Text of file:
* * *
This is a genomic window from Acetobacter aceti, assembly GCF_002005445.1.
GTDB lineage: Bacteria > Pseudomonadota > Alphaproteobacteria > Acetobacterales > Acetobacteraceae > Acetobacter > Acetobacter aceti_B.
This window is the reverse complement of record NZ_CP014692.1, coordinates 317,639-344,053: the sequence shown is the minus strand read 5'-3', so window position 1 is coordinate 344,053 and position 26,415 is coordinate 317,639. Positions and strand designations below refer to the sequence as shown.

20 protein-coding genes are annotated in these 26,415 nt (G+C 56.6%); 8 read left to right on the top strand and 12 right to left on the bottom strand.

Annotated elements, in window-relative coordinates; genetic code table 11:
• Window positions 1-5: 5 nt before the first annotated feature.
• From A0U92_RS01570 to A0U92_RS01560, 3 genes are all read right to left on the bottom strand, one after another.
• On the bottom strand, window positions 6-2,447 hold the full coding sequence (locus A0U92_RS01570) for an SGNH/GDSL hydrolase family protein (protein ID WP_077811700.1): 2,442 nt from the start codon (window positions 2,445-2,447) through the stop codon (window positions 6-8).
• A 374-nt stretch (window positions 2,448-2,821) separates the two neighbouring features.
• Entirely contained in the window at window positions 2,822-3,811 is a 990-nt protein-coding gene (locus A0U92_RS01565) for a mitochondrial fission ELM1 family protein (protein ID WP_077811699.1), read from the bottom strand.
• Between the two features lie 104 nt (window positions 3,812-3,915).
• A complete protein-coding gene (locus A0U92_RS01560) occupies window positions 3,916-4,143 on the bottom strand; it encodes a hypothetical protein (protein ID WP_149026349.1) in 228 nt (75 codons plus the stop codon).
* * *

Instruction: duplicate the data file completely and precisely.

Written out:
This is a genomic window from Acetobacter aceti, assembly GCF_002005445.1.
GTDB lineage: Bacteria > Pseudomonadota > Alphaproteobacteria > Acetobacterales > Acetobacteraceae > Acetobacter > Acetobacter aceti_B.
This window is the reverse complement of record NZ_CP014692.1, coordinates 317,639-344,053: the sequence shown is the minus strand read 5'-3', so window position 1 is coordinate 344,053 and position 26,415 is coordinate 317,639. Positions and strand designations below refer to the sequence as shown.

20 protein-coding genes are annotated in these 26,415 nt (G+C 56.6%); 8 read left to right on the top strand and 12 right to left on the bottom strand.

Annotated elements, in window-relative coordinates; genetic code table 11:
• Window positions 1-5: 5 nt before the first annotated feature.
• From A0U92_RS01570 to A0U92_RS01560, 3 genes are all read right to left on the bottom strand, one after another.
• On the bottom strand, window positions 6-2,447 hold the full coding sequence (locus A0U92_RS01570) for an SGNH/GDSL hydrolase family protein (protein ID WP_077811700.1): 2,442 nt from the start codon (window positions 2,445-2,447) through the stop codon (window positions 6-8).
• A 374-nt stretch (window positions 2,448-2,821) separates the two neighbouring features.
• Entirely contained in the window at window positions 2,822-3,811 is a 990-nt protein-coding gene (locus A0U92_RS01565) for a mitochondrial fission ELM1 family protein (protein ID WP_077811699.1), read from the bottom strand.
• Between the two features lie 104 nt (window positions 3,812-3,915).
• A complete protein-coding gene (locus A0U92_RS01560) occupies window positions 3,916-4,143 on the bottom strand; it encodes a hypothetical protein (protein ID WP_149026349.1) in 228 nt (75 codons plus the stop codon).